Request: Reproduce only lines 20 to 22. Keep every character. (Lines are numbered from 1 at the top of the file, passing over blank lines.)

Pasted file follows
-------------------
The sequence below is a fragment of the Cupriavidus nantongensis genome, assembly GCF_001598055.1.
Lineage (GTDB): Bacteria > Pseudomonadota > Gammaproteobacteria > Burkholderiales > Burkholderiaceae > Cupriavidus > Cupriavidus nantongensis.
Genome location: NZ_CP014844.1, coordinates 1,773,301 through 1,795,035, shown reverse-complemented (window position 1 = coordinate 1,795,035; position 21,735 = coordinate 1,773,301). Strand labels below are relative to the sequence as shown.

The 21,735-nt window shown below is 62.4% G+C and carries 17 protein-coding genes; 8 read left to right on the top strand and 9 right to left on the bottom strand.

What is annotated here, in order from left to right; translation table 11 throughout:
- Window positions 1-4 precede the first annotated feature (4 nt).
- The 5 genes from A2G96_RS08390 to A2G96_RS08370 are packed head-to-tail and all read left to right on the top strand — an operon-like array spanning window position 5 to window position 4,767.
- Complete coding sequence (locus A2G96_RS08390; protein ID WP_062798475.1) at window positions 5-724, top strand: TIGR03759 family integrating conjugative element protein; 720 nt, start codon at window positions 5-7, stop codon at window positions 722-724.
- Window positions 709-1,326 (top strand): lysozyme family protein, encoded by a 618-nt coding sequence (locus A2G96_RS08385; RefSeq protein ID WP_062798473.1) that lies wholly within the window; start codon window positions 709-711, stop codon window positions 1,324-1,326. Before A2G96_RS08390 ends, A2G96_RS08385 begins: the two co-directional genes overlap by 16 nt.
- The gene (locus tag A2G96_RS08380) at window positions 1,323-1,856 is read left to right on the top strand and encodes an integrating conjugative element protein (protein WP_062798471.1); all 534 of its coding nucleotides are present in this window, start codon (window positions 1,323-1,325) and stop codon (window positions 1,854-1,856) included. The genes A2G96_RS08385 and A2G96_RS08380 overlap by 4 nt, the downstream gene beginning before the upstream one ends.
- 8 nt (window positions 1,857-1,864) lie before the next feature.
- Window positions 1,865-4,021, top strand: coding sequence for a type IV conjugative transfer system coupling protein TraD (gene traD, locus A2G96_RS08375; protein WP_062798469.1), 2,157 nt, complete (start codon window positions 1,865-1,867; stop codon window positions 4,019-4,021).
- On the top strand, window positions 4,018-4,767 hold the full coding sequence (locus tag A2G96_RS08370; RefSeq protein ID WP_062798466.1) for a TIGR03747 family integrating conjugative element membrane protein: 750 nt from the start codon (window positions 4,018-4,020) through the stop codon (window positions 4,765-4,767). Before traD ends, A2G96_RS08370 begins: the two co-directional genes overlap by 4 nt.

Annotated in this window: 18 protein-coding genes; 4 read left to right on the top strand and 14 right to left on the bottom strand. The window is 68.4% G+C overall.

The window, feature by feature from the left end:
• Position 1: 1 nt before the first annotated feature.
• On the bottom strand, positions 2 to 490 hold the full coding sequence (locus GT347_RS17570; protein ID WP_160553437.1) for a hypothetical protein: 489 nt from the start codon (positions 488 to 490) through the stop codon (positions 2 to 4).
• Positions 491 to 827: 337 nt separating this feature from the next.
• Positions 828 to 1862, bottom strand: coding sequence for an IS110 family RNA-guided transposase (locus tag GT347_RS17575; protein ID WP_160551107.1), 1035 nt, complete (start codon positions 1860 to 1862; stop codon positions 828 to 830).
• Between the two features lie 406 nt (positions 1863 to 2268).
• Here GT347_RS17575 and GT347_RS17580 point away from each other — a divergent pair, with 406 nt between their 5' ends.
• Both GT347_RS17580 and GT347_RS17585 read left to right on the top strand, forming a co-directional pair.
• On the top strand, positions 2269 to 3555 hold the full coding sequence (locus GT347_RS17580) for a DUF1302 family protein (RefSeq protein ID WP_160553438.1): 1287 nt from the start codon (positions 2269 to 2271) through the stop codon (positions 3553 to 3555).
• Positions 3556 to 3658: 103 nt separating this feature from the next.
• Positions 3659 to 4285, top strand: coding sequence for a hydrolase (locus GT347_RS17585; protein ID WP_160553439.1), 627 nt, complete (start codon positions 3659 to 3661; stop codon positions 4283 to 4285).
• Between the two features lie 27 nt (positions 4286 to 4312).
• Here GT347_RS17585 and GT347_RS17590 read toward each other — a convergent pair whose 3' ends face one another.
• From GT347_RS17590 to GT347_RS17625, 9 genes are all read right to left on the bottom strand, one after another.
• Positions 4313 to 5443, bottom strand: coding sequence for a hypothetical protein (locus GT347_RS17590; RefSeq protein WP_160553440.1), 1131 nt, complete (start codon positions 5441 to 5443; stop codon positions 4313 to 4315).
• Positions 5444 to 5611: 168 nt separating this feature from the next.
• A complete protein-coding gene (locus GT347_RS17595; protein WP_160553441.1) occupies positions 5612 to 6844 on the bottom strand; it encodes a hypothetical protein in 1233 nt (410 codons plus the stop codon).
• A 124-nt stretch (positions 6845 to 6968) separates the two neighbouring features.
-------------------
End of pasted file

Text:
• Between the two features lie 406 nt (positions 1863 to 2268).
• Here GT347_RS17575 and GT347_RS17580 point away from each other — a divergent pair, with 406 nt between their 5' ends.
• Both GT347_RS17580 and GT347_RS17585 read left to right on the top strand, forming a co-directional pair.